I’ve written recently about a hypothetical town called Jubilee where the value of the land is shared equally among the residents. Economically efficient allocation of the land is ensured by auctioning long-term leases (using a “currency” that is taken out of circulation when it is paid in exchange for such a land lease) in a way that preserves incentives to improve land whose lease is about to expire.
If I’m right about all that, then the status quo — permanent land ownership — appears to be an inequitable trap. But can we get out of this trap?
First, consider a town called Stolypin, comparable to our still-hypothetical Jubilee, except that land ownership there is permanent. Suppose that Stolypin is on the verge of growth. The reason that land-owners there haven’t yet built more houses is that the cost of building another house still slightly outweighs the benefit in increased rent that they would receive.
If Jubilee has equally many houses and residents, and is otherwise equally attractive to migrants, it still has one additional attraction: a migrant to Jubilee will receive income in the form of land-use rights that they can use to bid in lease auctions, or that they can sell in exchange for goods and services. This additional attractiveness of Jubilee will push up rents in Jubilee by the value of the land-use rights allocated to residents.
Now, suppose that the cost of building another house in Jubilee is the same as in Stolypin. But the expected gain in rents that a building owner might receive is higher. So the owner of a lease in Jubilee will profit by building more accommodation. (And remember that the auction process was designed so that the builder of improvements will receive their full value, even if the long-term land lease is about to expire.)
So Jubilee will grow under circumstances when Stolypin won’t. It might grow much faster, if the value of land-use rights received by each person is quite high. As I understand things, people are usually willing to pay more to live in larger towns or cities than in smaller ones. So this growth in Jubilee’s population will further increase the value of leases.
This suggests a possible business plan for a profit-seeking entrepreneur:
Step 1: Buy a large parcel of relatively uninhabited land. This would be easier in New Zealand than in some more densely populated places.
Step 2: Set up a trust to administer the auctions of long-term land leases. Transfer ownership of the land to the trust. In return, the trust grants the entrepreneur an initial 50-year lease on one 50th of the land, a 49-year lease on another 50th, a 48-year lease on another 50th, and so on. The trust also promises to allocate land-use rights to the residents and organize the lease auctions in perpetuity.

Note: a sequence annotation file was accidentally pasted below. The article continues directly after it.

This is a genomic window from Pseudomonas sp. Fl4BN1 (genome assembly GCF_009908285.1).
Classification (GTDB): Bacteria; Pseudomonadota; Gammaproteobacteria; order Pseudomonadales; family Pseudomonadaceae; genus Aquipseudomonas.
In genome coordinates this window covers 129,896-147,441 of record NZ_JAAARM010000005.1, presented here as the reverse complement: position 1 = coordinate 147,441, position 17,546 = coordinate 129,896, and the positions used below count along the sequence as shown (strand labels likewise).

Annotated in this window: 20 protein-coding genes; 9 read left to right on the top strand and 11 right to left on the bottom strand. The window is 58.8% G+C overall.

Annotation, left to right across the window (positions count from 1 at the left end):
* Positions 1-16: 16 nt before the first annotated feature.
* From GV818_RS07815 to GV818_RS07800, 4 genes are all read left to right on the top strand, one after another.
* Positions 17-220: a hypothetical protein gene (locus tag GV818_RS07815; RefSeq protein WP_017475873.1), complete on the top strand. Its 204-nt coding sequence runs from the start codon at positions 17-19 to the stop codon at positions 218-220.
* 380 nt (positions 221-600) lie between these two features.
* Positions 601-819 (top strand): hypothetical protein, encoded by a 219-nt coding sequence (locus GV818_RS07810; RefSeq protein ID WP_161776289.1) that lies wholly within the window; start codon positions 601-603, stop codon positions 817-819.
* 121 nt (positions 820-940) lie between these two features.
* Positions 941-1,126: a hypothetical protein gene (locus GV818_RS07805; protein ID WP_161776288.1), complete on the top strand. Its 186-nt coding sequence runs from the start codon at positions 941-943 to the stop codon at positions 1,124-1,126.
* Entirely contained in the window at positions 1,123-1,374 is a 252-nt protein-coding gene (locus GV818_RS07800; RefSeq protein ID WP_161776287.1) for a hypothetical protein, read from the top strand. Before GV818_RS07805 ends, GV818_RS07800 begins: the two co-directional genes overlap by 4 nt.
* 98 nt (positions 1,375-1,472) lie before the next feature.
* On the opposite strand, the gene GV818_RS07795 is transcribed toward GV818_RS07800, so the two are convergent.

Step 3: Build lots of accommodation, especially in the regions with the longer initial leases. Rent this accommodation to the incoming residents who are attracted by the guaranteed income of land-use rights.
In this way, a town is established, making the long-term leases that the entrepreneur holds more valuable. They paid for relatively uninhabited land, but for an average of 25 years, they can charge rent for town land. Hopefully, this increase outweighs the cost of surrendering to the trust the permanent claim of land ownership.
If this plan works, then Jubilee can be established without confiscation, coercion, or even philanthropy. If it isn’t quite profitable, then at least it shows how Jubilee might be established with less philanthropy than you might initially expect.
If the plan is profitable, then it shows that Jubilee’s system is not only “fairer” in some sense than permanent land ownership; it seems to show that Jubilee’s system is more economically efficient; a non-coercive entrepreneur profits only by making a Pareto improvement.
Where does this extra value come from? I’m not entirely sure. I suspect it may have something to do with the entrepreneur “internalizing (some of) the positive externalities” (as I think economists would say) that are associated with building houses (and thus growing a town, making it more attractive to live in, and increasing rents for all land managers).
Stolypin could internalize these externalities, too, if a single land-owner owned the whole town. But this monopoly on land ownership in Stolypin may itself discourage immigrants. The entrepreneurial founder of Jubilee, according to my plan above, has an initial monopoly on land in Jubilee, but the residents know that the monopoly is temporary, and after only one year, they can bid on their own long-term lease.